Actually that's an interesting point. I think some of it would be fear because oftentimes people put roadblocks in front of themselves to say I couldn't do it because of this. That connections through that parents would say, I didn't want to use them but I didn't make this happen but I could have used that parent connection. Right. It puts you on the hook. If you go full out lean all the way in, you're on the hook. It's either gonna work or it's not and that's scary.
An interesting interpretation. Yeah, there's no excuse. That's a really good point.
Well, okay, cool. I love the 500 startup model where they've got 4,000 or 5,000 people competing for their program. Was it worth it?
Oh my God, dude, I'll do it. Yeah, I would do it all over. Same deal 6% everything. They take 6% at a two and a half million dollar valuation. All companies,no matter what stage you are, how good you think you are when you go and you take the same deal, it's 6% of the company and that's it. The amount of shares they get is calculated based on a $2.5 million valuation converted. I mean, a lot of people would scoff at that, especially if you already have traction and you're well underway and have good resources and connections or whatever. But I can only speak for myself but for me it was a massively transformational, not just because of the cap. They give you a small amount of capital in the form of a convertible note. They give you about a $100K all told net. But the biggest component is the network that you're introduced to other companies and the education. They just school you and it's a school of hard knocks. They kind of treat you like shit. It's being in military bootcamp. You go in there every day and they're like you think you're hot shit. You're nothing.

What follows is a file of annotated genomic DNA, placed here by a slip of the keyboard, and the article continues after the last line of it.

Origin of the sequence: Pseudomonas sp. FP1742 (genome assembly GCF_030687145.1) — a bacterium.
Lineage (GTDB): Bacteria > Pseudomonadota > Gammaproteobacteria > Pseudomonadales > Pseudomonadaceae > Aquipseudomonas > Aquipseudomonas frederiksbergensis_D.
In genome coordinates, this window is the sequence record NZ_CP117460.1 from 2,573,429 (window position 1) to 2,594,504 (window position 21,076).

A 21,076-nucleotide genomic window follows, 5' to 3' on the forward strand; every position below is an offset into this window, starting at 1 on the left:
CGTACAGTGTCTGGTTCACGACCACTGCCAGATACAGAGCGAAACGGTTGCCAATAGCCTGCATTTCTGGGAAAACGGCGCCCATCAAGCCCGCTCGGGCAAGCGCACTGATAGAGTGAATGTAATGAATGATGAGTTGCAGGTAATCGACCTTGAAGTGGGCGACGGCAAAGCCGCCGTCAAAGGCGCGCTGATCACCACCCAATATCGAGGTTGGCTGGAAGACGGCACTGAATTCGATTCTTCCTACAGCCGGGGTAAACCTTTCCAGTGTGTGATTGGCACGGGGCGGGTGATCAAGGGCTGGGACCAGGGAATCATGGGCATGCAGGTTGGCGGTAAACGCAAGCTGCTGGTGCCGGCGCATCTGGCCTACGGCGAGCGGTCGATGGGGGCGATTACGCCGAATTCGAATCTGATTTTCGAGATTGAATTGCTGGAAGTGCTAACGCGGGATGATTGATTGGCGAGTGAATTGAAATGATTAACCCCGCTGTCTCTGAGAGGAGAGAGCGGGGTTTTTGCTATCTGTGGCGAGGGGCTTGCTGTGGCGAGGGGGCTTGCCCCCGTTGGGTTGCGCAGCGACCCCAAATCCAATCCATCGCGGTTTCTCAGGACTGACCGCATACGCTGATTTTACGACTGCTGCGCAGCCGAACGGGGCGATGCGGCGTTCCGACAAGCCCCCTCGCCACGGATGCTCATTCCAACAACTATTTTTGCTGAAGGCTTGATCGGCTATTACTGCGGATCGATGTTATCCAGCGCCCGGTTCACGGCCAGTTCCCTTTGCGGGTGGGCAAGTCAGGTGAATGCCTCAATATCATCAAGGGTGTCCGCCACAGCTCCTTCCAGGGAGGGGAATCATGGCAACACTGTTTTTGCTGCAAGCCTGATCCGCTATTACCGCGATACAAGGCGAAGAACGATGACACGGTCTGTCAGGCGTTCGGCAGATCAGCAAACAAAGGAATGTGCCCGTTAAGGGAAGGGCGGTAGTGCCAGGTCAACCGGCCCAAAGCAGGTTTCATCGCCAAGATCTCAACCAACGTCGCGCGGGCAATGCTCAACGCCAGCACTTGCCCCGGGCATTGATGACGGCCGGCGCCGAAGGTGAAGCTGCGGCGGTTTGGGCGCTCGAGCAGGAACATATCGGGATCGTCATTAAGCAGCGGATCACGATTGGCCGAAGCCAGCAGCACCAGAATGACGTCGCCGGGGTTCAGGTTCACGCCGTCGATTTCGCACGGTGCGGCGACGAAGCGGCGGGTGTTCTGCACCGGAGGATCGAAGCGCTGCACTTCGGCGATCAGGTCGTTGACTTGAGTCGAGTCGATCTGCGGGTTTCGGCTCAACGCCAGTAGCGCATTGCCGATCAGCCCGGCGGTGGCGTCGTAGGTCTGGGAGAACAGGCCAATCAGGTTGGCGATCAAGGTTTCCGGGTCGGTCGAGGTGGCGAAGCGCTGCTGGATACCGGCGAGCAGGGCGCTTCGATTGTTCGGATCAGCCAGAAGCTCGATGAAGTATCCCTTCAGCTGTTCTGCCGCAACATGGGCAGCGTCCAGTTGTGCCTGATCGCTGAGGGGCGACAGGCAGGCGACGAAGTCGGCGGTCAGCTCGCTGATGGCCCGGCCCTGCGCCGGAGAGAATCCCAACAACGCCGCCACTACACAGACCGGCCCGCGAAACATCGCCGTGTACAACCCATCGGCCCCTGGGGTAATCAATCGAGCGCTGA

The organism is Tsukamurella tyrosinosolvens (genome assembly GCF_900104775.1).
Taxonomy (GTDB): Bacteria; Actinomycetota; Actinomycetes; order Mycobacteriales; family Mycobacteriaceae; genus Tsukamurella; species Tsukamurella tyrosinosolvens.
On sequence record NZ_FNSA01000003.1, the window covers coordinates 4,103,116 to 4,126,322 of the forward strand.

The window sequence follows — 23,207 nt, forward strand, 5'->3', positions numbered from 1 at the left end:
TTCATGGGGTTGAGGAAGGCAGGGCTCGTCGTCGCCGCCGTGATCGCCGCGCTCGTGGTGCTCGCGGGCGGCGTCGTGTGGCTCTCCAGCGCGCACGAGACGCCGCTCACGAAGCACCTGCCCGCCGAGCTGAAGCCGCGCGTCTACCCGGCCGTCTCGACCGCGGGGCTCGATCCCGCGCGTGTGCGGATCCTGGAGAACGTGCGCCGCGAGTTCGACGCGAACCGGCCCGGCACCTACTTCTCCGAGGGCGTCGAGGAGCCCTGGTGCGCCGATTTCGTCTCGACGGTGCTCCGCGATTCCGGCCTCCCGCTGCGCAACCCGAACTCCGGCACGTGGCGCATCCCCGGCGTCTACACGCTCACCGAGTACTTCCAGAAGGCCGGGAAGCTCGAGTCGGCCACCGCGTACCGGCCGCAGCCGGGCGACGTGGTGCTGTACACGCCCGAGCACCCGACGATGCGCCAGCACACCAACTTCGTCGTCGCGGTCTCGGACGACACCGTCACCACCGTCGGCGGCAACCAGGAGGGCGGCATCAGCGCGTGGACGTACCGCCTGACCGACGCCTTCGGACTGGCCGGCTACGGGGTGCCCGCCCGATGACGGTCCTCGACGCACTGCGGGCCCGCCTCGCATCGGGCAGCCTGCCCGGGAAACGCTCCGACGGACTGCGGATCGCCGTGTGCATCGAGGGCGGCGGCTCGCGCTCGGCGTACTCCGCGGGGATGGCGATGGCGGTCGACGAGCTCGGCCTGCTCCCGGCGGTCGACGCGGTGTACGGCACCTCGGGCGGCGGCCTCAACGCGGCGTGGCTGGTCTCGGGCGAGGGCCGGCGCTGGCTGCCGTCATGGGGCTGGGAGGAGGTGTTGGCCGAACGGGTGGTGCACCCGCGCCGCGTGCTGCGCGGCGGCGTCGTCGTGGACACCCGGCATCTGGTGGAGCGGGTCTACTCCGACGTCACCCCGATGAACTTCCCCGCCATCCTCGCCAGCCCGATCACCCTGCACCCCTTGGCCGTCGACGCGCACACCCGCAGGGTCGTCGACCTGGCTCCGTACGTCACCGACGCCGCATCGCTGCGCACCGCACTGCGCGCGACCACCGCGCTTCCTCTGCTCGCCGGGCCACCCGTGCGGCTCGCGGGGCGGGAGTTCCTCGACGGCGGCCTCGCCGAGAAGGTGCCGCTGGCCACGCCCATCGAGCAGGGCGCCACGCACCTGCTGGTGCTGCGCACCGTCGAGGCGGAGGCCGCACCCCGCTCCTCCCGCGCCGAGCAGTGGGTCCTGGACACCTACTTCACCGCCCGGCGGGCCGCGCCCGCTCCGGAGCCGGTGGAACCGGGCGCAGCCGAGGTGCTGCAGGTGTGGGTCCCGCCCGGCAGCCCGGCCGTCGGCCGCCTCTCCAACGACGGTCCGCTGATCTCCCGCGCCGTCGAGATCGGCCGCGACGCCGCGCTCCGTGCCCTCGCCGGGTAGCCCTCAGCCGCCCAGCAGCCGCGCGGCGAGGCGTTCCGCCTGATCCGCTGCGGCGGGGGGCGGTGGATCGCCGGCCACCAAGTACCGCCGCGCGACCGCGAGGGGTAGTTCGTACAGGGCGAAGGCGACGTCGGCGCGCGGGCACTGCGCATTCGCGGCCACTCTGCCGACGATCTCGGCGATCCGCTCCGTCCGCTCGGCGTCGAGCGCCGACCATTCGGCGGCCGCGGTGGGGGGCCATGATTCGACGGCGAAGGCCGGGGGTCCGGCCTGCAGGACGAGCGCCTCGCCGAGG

I read they start off with a sales and marketing hell week.
That's right. Yeah. It's called sales marketing hell week. They go through distribution. It's really focused more on B to B and enterprise. Although they do have some B to C companies. B2B meaning business to business, B to C, meaning business to consumer. If you're enterprise focus and you're selling to businesses, that's a B two B. If you're selling to consumers Amazon business That's b to c. They're mostly focused on B to B and most of their content is about how to sell to businesses, which is good cause that's what Judolaunch does. It sells to ecommerce businesses. They teach you all kinds of stuff about distribution, no distribution channels, how to run an enterprise sales process and sales cycle. Everything, how to structure contracts. They have specialized seminars on different specific paid channels Facebook and Google.
That's one portion of it, right. The sales and marketing then have the entire portion of it that's all about how to fundraise and running a fundraising process and how to get a term sheet written, how to build an investment deck and how to do a pitch. All of that. That's a huge component and a big part of the process as well.
Wow, okay. There's definitely a ton of value that they provide on top of the seed capital and it's all about that. Yeah. Did they actually provide some services as well or is it training and then you go find you still need to engage other people to do those services?